4
$\begingroup$

This is a question that has bothered me for many years. As a new teacher I was asked this question by a 12 year old in our plate tectonics class. I said I would go away and find out. I would really appreciate some help!

I have some understanding of plate tectonics but I struggle with understanding how the plate boundaries have changed in terms of their actual spatial positions over long periods of time. For example, what would the 'jigsaw pattern' of plates at the time of Pangea have looked like? At plate margins, does the pressure of compression or expansion actually change the spatial position of the margin? Anderson comments... "The definition of a plate and a plate boundary is subjective. Things are constantly changing. It is improbable that there is a steady state or equilibrium configuration of plates because both ridges and trenches migrate and only a few of the 16 kinds of triple junctions are stable."

This serves to confuse me further unfortunately. I have no issues understanding how continents move around, it is the potential change to the size, shape, orientation and position of plates that baffles me!

This probably relates to the potential for new plate boundaries to be formed...and existing ones to close up. Is this possible? Sorry if this is an overly simple question. If this is possible it could explain a lot. A geologist friend told me that the East African Rift Valley is an example of a weakness in the crust that could turn into a plate margin. If that's true that could explain a lot. If new plates can form and existing ones disappear this would go a long way to solving my dilemma.

Any views would be much appreciated and I can then give my 12 year old pupil a decent answer! Many thanks all.

PS. Just about every geography text book out there suggests plate tectonics is a result of convection currents in the mantle. Many teachers teach this because that's what they've been taught. I appreciate the science has moved on and now involved slab-pull and several other potential forces! Without making it too complex, what should we be teaching 12+ year olds?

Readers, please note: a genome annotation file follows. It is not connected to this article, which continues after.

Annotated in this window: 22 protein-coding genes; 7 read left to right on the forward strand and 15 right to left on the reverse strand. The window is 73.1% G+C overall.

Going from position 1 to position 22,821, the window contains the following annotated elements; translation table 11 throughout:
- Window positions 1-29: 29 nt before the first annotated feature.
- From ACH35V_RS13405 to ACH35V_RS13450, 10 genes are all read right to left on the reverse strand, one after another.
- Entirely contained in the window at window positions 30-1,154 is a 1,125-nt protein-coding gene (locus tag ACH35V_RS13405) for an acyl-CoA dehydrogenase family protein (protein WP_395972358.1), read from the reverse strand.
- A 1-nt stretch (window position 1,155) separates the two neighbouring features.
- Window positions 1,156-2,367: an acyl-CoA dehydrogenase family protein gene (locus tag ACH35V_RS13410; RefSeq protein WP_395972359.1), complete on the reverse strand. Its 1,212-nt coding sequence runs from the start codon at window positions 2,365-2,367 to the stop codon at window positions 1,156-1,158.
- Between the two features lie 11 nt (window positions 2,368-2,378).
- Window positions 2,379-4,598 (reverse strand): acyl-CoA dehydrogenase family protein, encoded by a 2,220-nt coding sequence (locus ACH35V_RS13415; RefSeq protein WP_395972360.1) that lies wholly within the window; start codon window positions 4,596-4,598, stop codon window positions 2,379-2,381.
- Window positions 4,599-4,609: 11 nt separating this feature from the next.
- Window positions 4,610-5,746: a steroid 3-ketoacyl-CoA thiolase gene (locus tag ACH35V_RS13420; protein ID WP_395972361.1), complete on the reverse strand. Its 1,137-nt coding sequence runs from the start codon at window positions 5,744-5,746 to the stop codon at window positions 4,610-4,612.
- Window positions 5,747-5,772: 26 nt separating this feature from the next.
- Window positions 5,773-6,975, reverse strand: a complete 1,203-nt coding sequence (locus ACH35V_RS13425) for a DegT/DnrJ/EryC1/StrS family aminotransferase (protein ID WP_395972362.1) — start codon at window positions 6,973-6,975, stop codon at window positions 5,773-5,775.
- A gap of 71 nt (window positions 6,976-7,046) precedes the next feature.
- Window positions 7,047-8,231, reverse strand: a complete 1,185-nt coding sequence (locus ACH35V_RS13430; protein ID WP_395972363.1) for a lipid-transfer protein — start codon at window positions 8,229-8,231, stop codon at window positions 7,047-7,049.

$\endgroup$
  • $\begingroup$ Plate tectonics is part of large scale mantle convection so keep teaching them that. Whilst you're at it remind them that the mantle is solid. It is not made of liquid magma. $\endgroup$ – bon May 12 '18 at 16:27
  • $\begingroup$ Thanks..very helpful and good to know I;m not leading them too far astray! I tend to describe the mantle as being like treacle or 'golden syrup'..am I wrong to do this? Is it more solid than a viscous substance like treacle? $\endgroup$ – nbgeog May 13 '18 at 19:38
  • $\begingroup$ Yes it is solid, not liquid like treacle. If you got a piece it would look just and behave just like any other rock you have ever seen. However, on long timescales it does flow. A good analogy for students is if you heat up chocolate it stays solid but it goes soft as it gets closer to its melting temperature. This is what happens to rocks in the mantle. $\endgroup$ – bon May 14 '18 at 6:58
  • $\begingroup$ Thanks - much appreciated. I'll use your chocolate analogy in future! $\endgroup$ – nbgeog May 15 '18 at 7:49
3
$\begingroup$

I am not sure if you are actually asking about Tectonic Plate boundaries, or the boundaries of continents, which are often described a puzzle pieces when teaching continental drift due to the way continents like South America and Africa fit together. I'm going to try and address both possibilities.